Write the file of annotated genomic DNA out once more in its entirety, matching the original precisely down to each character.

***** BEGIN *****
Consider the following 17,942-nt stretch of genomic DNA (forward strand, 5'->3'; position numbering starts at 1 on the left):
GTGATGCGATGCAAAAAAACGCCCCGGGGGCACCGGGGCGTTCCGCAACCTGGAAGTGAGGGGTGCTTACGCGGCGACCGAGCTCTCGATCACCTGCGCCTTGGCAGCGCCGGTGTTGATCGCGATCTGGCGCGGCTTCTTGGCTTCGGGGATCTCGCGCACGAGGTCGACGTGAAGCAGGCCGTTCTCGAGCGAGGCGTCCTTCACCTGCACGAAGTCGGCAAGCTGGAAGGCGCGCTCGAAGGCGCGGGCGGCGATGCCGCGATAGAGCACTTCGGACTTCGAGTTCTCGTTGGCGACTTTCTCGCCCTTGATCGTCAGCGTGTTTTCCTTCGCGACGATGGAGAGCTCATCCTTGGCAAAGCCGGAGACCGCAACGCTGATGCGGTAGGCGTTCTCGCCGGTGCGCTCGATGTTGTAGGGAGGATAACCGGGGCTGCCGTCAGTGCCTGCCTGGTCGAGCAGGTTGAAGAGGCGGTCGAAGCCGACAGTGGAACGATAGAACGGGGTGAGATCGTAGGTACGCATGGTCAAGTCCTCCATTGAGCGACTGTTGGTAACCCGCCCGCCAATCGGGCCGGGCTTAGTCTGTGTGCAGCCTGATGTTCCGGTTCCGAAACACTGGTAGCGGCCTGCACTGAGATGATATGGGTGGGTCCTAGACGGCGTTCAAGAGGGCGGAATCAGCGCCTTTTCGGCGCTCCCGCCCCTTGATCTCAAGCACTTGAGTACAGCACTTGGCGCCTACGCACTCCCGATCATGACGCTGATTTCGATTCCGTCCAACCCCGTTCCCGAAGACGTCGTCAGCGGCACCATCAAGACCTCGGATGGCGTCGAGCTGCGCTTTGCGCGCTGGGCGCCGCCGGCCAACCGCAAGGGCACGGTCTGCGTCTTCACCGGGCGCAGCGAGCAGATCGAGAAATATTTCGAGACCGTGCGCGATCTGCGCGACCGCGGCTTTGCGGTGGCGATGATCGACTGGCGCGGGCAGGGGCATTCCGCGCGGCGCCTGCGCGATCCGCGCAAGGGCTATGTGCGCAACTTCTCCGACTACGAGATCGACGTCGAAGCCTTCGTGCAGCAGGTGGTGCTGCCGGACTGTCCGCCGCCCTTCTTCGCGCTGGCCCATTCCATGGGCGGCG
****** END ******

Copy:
Consider the following 17,942-nt stretch of genomic DNA (forward strand, 5'->3'; position numbering starts at 1 on the left):
GTGATGCGATGCAAAAAAACGCCCCGGGGGCACCGGGGCGTTCCGCAACCTGGAAGTGAGGGGTGCTTACGCGGCGACCGAGCTCTCGATCACCTGCGCCTTGGCAGCGCCGGTGTTGATCGCGATCTGGCGCGGCTTCTTGGCTTCGGGGATCTCGCGCACGAGGTCGACGTGAAGCAGGCCGTTCTCGAGCGAGGCGTCCTTCACCTGCACGAAGTCGGCAAGCTGGAAGGCGCGCTCGAAGGCGCGGGCGGCGATGCCGCGATAGAGCACTTCGGACTTCGAGTTCTCGTTGGCGACTTTCTCGCCCTTGATCGTCAGCGTGTTTTCCTTCGCGACGATGGAGAGCTCATCCTTGGCAAAGCCGGAGACCGCAACGCTGATGCGGTAGGCGTTCTCGCCGGTGCGCTCGATGTTGTAGGGAGGATAACCGGGGCTGCCGTCAGTGCCTGCCTGGTCGAGCAGGTTGAAGAGGCGGTCGAAGCCGACAGTGGAACGATAGAACGGGGTGAGATCGTAGGTACGCATGGTCAAGTCCTCCATTGAGCGACTGTTGGTAACCCGCCCGCCAATCGGGCCGGGCTTAGTCTGTGTGCAGCCTGATGTTCCGGTTCCGAAACACTGGTAGCGGCCTGCACTGAGATGATATGGGTGGGTCCTAGACGGCGTTCAAGAGGGCGGAATCAGCGCCTTTTCGGCGCTCCCGCCCCTTGATCTCAAGCACTTGAGTACAGCACTTGGCGCCTACGCACTCCCGATCATGACGCTGATTTCGATTCCGTCCAACCCCGTTCCCGAAGACGTCGTCAGCGGCACCATCAAGACCTCGGATGGCGTCGAGCTGCGCTTTGCGCGCTGGGCGCCGCCGGCCAACCGCAAGGGCACGGTCTGCGTCTTCACCGGGCGCAGCGAGCAGATCGAGAAATATTTCGAGACCGTGCGCGATCTGCGCGACCGCGGCTTTGCGGTGGCGATGATCGACTGGCGCGGGCAGGGGCATTCCGCGCGGCGCCTGCGCGATCCGCGCAAGGGCTATGTGCGCAACTTCTCCGACTACGAGATCGACGTCGAAGCCTTCGTGCAGCAGGTGGTGCTGCCGGACTGTCCGCCGCCCTTCTTCGCGCTGGCCCATTCCATGGGCGGCG